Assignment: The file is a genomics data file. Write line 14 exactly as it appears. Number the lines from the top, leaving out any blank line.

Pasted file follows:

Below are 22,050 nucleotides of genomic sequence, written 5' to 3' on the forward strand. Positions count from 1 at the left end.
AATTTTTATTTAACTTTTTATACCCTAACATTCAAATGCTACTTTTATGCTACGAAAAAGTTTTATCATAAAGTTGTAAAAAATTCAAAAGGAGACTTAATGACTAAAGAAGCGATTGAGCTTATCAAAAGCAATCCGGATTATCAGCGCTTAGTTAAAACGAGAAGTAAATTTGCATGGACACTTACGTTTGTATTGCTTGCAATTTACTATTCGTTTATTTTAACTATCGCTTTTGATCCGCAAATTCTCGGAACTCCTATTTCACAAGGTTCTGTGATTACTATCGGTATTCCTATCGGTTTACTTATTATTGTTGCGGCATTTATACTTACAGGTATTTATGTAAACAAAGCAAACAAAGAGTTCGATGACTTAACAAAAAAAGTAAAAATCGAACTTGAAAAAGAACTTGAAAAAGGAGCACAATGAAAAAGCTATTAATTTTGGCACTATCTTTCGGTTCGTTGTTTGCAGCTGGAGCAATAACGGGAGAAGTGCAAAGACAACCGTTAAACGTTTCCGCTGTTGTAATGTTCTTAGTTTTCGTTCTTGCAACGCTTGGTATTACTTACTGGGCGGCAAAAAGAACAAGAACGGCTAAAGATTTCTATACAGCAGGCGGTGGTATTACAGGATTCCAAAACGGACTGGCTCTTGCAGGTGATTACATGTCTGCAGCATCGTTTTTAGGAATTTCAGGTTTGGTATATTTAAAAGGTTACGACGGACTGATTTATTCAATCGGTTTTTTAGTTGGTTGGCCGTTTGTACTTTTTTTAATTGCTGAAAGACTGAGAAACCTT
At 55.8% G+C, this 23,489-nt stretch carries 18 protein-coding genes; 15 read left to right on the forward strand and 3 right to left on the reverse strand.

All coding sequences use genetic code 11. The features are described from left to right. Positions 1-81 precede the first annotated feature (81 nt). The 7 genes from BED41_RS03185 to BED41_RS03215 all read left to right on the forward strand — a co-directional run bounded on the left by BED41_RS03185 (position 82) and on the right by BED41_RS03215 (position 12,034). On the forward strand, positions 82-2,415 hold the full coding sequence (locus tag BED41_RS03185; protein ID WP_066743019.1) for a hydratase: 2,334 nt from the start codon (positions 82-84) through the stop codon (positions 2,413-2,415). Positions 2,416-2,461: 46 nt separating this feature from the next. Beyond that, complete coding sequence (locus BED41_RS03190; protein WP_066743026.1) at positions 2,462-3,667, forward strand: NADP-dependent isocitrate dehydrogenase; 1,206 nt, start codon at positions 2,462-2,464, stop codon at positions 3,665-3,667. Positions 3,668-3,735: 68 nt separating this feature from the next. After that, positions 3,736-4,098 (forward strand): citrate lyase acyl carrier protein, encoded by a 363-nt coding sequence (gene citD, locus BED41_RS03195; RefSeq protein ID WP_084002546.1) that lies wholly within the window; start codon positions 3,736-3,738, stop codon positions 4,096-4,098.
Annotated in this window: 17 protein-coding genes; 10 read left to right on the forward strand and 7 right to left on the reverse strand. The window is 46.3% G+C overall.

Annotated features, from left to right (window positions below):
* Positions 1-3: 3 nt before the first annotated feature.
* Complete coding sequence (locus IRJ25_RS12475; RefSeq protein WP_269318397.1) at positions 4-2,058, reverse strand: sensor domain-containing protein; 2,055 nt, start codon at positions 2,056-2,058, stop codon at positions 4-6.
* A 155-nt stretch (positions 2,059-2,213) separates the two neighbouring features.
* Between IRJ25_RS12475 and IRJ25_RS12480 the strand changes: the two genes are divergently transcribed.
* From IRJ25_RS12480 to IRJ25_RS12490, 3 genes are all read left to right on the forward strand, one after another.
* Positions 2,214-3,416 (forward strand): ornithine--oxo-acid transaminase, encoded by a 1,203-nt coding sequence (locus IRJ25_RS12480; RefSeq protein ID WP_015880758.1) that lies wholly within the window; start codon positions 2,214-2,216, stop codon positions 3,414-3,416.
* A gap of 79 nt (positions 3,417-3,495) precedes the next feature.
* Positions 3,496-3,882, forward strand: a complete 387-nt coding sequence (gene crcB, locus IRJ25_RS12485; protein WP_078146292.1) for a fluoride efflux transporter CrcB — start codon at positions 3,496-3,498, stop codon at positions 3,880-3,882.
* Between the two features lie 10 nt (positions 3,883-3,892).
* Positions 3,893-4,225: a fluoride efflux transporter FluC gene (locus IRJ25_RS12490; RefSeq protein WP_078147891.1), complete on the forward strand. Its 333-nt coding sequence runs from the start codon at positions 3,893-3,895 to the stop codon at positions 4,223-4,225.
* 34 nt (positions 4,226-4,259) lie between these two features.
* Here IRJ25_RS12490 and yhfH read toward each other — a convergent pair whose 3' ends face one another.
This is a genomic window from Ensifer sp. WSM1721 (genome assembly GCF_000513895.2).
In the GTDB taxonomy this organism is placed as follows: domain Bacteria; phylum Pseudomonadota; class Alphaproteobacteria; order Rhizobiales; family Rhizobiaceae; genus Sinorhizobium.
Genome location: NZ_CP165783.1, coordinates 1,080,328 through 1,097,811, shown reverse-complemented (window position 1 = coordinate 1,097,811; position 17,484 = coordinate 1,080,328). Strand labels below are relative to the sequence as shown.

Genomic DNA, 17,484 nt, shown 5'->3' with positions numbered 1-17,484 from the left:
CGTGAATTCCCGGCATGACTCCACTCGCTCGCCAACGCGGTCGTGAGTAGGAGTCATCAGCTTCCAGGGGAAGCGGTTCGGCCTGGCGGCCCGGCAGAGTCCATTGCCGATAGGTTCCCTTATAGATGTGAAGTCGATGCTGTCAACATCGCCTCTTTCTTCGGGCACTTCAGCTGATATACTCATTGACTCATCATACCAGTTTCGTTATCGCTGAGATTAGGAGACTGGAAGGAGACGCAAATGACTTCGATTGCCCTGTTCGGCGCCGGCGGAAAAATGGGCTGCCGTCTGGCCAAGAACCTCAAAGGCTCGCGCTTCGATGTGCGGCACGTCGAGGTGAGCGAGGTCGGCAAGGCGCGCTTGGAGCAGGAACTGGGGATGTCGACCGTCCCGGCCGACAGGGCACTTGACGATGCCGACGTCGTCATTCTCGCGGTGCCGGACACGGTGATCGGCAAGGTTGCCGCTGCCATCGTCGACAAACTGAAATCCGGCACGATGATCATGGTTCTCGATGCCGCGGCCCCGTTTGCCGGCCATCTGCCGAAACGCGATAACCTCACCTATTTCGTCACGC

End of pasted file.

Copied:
* Positions 3,496-3,882, forward strand: a complete 387-nt coding sequence (gene crcB, locus IRJ25_RS12485; protein WP_078146292.1) for a fluoride efflux transporter CrcB — start codon at positions 3,496-3,498, stop codon at positions 3,880-3,882.